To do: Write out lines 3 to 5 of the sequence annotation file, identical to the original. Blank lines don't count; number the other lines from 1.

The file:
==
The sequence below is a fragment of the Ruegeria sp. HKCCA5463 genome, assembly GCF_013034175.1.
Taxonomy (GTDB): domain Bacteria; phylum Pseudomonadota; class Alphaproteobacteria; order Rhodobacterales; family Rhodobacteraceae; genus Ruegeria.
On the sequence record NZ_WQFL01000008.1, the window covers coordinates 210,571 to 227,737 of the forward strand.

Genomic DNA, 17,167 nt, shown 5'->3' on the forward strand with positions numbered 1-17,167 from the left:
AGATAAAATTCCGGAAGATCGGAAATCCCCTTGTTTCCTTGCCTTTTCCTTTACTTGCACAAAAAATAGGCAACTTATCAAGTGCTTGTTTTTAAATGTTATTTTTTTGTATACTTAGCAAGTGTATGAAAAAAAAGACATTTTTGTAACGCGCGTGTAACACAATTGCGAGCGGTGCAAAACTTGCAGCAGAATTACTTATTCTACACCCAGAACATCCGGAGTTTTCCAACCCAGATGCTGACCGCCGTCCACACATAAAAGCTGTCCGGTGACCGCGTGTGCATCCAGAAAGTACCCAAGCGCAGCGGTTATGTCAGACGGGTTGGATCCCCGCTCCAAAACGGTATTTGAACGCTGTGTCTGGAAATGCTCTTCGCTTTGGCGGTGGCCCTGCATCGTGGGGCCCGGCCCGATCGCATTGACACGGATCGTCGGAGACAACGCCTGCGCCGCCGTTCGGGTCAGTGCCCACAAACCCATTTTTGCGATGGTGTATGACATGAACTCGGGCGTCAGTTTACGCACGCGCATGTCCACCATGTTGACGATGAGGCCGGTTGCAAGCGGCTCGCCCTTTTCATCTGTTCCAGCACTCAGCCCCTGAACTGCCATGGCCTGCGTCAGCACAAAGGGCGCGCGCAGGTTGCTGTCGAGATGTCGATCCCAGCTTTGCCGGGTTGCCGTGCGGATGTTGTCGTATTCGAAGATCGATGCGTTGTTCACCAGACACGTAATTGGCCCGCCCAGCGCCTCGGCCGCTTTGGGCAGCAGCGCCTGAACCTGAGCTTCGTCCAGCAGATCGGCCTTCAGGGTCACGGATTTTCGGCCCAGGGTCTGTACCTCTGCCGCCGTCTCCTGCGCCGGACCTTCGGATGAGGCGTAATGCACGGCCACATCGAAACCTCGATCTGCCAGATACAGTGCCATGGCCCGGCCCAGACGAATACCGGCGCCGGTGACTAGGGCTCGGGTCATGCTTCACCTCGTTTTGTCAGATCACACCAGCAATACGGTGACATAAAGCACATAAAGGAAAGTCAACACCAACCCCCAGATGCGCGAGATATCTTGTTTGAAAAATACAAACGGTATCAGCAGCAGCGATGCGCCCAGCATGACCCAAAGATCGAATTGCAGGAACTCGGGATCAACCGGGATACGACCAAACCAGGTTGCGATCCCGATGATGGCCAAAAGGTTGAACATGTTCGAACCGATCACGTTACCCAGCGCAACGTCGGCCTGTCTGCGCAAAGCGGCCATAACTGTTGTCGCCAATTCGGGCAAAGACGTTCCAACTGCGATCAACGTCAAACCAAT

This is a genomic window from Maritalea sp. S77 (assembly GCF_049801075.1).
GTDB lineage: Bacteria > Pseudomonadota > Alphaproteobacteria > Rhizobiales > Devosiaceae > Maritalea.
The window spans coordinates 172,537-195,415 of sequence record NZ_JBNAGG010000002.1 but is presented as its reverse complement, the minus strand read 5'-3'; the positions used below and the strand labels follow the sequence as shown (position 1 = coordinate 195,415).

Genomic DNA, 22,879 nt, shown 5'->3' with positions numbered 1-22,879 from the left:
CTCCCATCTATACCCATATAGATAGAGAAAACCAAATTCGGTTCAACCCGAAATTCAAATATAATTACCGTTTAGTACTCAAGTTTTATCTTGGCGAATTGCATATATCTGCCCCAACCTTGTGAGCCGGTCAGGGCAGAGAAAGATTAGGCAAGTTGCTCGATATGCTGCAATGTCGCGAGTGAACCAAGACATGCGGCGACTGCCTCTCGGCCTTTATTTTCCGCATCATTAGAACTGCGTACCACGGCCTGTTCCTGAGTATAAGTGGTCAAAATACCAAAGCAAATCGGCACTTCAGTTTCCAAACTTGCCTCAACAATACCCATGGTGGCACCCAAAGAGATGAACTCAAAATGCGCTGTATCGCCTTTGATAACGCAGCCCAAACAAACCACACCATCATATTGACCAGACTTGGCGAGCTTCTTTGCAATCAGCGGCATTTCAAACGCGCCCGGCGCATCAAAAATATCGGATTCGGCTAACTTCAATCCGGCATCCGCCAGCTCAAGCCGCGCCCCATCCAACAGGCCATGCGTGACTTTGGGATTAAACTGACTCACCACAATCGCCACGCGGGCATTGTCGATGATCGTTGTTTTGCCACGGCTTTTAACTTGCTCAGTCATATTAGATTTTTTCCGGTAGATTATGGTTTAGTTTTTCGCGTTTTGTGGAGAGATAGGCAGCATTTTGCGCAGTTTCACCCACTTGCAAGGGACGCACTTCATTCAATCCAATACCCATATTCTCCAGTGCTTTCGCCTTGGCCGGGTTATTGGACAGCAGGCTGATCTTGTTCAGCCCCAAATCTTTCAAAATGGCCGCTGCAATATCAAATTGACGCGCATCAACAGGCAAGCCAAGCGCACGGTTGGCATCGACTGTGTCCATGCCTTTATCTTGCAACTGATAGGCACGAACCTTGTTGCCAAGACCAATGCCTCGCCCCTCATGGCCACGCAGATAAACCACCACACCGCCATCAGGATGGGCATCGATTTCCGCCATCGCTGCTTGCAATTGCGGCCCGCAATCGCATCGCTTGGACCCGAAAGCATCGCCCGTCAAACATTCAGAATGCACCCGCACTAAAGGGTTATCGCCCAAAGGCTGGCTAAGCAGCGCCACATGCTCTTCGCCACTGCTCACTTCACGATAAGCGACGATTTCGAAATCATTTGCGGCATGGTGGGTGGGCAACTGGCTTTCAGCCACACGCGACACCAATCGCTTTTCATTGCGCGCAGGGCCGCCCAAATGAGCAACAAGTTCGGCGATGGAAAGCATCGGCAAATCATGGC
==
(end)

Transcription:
On the sequence record NZ_WQFL01000008.1, the window covers coordinates 210,571 to 227,737 of the forward strand.

Genomic DNA, 17,167 nt, shown 5'->3' on the forward strand with positions numbered 1-17,167 from the left:
AGATAAAATTCCGGAAGATCGGAAATCCCCTTGTTTCCTTGCCTTTTCCTTTACTTGCACAAAAAATAGGCAACTTATCAAGTGCTTGTTTTTAAATGTTATTTTTTTGTATACTTAGCAAGTGTATGAAAAAAAAGACATTTTTGTAACGCGCGTGTAACACAATTGCGAGCGGTGCAAAACTTGCAGCAGAATTACTTATTCTACACCCAGAACATCCGGAGTTTTCCAACCCAGATGCTGACCGCCGTCCACACATAAAAGCTGTCCGGTGACCGCGTGTGCATCCAGAAAGTACCCAAGCGCAGCGGTTATGTCAGACGGGTTGGATCCCCGCTCCAAAACGGTATTTGAACGCTGTGTCTGGAAATGCTCTTCGCTTTGGCGGTGGCCCTGCATCGTGGGGCCCGGCCCGATCGCATTGACACGGATCGTCGGAGACAACGCCTGCGCCGCCGTTCGGGTCAGTGCCCACAAACCCATTTTTGCGATGGTGTATGACATGAACTCGGGCGTCAGTTTACGCACGCGCATGTCCACCATGTTGACGATGAGGCCGGTTGCAAGCGGCTCGCCCTTTTCATCTGTTCCAGCACTCAGCCCCTGAACTGCCATGGCCTGCGTCAGCACAAAGGGCGCGCGCAGGTTGCTGTCGAGATGTCGATCCCAGCTTTGCCGGGTTGCCGTGCGGATGTTGTCGTATTCGAAGATCGATGCGTTGTTCACCAGACACGTAATTGGCCCGCCCAGCGCCTCGGCCGCTTTGGGCAGCAGCGCCTGAACCTGAGCTTCGTCCAGCAGATCGGCCTTCAGGGTCACGGATTTTCGGCCCAGGGTCTGTACCTCTGCCGCCGTCTCCTGCGCCGGACCTTCGGATGAGGCGTAATGCACGGCCACATCGAAACCTCGATCTGCCAGATACAGTGCCATGGCCCGGCCCAGACGAATACCGGCGCCGGTGACTAGGGCTCGGGTCATGCTTCACCTCGTTTTGTCAGATCACACCAGCAATACGGTGACATAAAGCACATAAAGGAAAGTCAACACCAACCCCCAGATGCGCGAGATATCTTGTTTGAAAAATACAAACGGTATCAGCAGCAGCGATGCGCCCAGCATGACCCAAAGATCGAATTGCAGGAACTCGGGATCAACCGGGATACGACCAAACCAGGTTGCGATCCCGATGATGGCCAAAAGGTTGAACATGTTCGAACCGATCACGTTACCCAGCGCAACGTCGGCCTGTCTGCGCAAAGCGGCCATAACTGTTGTCGCCAATTCGGGCAAAGACGTTCCAACTGCGATCAACGTCAAACCAAT